Remy Blaire: And Ed, we've touched upon gold and you've also brought up uranium. Are there any other metals you're watching or opportunities that you're seeing in the market?
Ed Coyne: You can think about just the industry in general, copper. Copper gets talked about a lot. Steel, all these different metals that are out there are interesting. We don't have products in all those metals, but it just raises the awareness of what mining actually is, why it's needed, and how to estimate. And I touched on it briefly, but we think the battery metals are something that are going to be in higher and higher demand. If silver's at $25 ounce versus $50 ounce, you still need it to put it in a reflective technology for a car, into 5G networks, into solar panels. So they're still going to buy. The demand is still going to be there. Same with cobalt and lithium and so forth. So electric vehicles are growing, not shrinking, different parts of the world, that's becoming the majority of the cars being manufactured.
Ed Coyne: You can't walk down a street in New York City or drive on any major highway anymore without seeing an electric car. So we think the battery metals market is very interesting, and I suspect we'll have more and more involvement in that down the road as well, because of the things I mentioned, because of our footprint on the physical side, our footprint on the equity side and our footprint on the lending side. And then just a circle back with uranium, we like nuclear a lot. I know in the past that's been sort of a dirty word, but the reality is there is no way we can go carbon neutral without nuclear, and there's no way to do nuclear without uranium. And so we think that part of the market is very interesting right now also, and we think of it as a backup generator.
Ed Coyne: It's not the energy source, but it's an energy source. If you look at what happened in the UK this summer, they had to fire up coal plants because the wind speeds, historical wind speeds died down, so the windmills weren't producing enough energy. Those kinds of things are real issues. And wind, solar, hydro, all those things are going to be our future, but you still need a base load. And we think new nuclear will be that base load. And we think uranium is going to be a very important component to the future of mining in general. As that market continues to move forward, we're obviously going to remain engaged in that. We have almost a $2 billion uranium trust where we own physical uranium. We announced earlier this month that we acquired a uranium ETF that owns the equities themselves. We're creating a huge footprint in that space as well. I expect, as you continue to learn more about us as a firm and see what we're doing, our reach will continue to broaden in really all precious metals, in all other metals that are out there, whether it's on the battery technology side, on the energy side or the precious metal side.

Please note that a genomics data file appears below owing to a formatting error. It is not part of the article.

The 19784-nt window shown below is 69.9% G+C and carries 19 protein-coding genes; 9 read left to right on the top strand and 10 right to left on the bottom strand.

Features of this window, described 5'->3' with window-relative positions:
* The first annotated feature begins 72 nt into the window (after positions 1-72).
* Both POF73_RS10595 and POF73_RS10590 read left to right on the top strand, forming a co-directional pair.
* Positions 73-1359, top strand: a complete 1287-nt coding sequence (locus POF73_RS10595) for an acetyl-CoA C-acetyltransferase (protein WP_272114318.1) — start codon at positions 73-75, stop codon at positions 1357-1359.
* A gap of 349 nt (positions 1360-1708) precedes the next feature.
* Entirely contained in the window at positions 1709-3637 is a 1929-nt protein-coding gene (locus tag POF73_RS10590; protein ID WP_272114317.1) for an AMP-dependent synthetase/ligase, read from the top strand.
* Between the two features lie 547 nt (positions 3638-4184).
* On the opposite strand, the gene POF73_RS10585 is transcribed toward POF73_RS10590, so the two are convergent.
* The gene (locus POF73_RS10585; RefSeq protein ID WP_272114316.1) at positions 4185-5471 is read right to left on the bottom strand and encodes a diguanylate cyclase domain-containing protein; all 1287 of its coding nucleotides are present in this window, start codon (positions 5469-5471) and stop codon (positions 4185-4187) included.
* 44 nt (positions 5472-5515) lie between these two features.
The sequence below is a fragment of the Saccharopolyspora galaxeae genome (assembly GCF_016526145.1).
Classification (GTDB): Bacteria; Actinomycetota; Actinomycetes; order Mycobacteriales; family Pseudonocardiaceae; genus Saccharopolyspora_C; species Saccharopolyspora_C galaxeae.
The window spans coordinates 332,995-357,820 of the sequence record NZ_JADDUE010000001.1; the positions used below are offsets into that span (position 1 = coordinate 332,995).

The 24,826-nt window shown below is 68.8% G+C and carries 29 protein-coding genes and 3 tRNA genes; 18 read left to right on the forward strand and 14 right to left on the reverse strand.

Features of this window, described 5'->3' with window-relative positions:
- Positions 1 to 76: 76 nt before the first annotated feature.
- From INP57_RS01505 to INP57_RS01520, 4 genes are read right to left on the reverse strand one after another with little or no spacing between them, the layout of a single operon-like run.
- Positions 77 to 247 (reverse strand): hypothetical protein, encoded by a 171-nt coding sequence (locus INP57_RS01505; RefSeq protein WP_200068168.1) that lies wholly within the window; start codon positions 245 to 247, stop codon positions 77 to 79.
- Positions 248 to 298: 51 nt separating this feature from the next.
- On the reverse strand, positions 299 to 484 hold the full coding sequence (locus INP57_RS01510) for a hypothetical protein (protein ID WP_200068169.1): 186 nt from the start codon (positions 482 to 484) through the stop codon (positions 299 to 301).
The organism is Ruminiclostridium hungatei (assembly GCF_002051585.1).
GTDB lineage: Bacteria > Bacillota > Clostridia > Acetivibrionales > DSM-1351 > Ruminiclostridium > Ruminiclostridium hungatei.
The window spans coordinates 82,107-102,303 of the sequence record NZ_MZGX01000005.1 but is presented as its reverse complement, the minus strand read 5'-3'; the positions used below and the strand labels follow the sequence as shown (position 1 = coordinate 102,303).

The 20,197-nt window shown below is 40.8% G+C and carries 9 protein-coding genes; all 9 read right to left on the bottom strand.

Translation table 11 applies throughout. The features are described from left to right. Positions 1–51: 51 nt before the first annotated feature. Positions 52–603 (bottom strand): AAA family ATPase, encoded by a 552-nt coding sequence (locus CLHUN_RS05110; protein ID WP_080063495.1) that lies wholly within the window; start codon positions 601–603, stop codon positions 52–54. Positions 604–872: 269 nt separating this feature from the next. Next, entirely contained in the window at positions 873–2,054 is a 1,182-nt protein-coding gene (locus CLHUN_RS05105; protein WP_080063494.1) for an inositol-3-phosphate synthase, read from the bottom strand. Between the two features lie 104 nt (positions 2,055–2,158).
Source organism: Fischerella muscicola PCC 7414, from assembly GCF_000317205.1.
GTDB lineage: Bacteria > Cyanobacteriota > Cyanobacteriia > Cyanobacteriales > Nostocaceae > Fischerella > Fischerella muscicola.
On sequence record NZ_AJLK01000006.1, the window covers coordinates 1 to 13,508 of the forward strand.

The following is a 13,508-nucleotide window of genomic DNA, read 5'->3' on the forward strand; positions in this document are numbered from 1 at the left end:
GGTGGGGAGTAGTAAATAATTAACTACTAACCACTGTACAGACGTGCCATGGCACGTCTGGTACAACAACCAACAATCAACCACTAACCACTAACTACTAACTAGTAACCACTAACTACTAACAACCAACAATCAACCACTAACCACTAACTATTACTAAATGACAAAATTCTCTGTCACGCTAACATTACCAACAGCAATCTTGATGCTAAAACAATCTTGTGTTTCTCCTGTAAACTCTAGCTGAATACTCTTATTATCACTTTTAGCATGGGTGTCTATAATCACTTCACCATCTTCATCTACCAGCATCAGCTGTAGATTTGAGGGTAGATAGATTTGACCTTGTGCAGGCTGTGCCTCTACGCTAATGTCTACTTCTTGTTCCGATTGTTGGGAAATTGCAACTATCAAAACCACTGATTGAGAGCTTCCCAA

Remy Blaire: And Ed, before we wrap it up, I think we've had a very engaging conversation about what we're seeing in precious metals, as well as mining and gold equities, as well as the other metals that you just mentioned. But before you depart, do you have any thoughts or words you like to leave for our viewing audience?
Ed Coyne: Sure. I'd say the biggest thing is to try not to fall in love with the asset class when it's working. It's very addictive. When goals starts to really work, and we saw this a little bit at the peak of COVID, new investors coming in for the first time, buying at market highs. But when precious metal starts to really work, you feel like you're the smartest guy in the room. You're like, how did not everybody see this? And I would caution people that when it's really running, like you saw during the peak of COVID, and it becomes an outsized part of your portfolio, you have to have the discipline to trim it back. Do not double down because it's a wonderful way to lose a lot of money very quickly when you do that.
Remy Blaire: Well, thank you, Ed, for joining me today. It's always great having you in the studio, and I wish you a great holiday season.
Ed Coyne: Thank you.
Remy Blaire: Thank you for watching. I was joined by Ed Coyne, Senior Managing Director of Global Sales at Sprott. From the Asset TV studio in New York City, I'm Remy Blaire.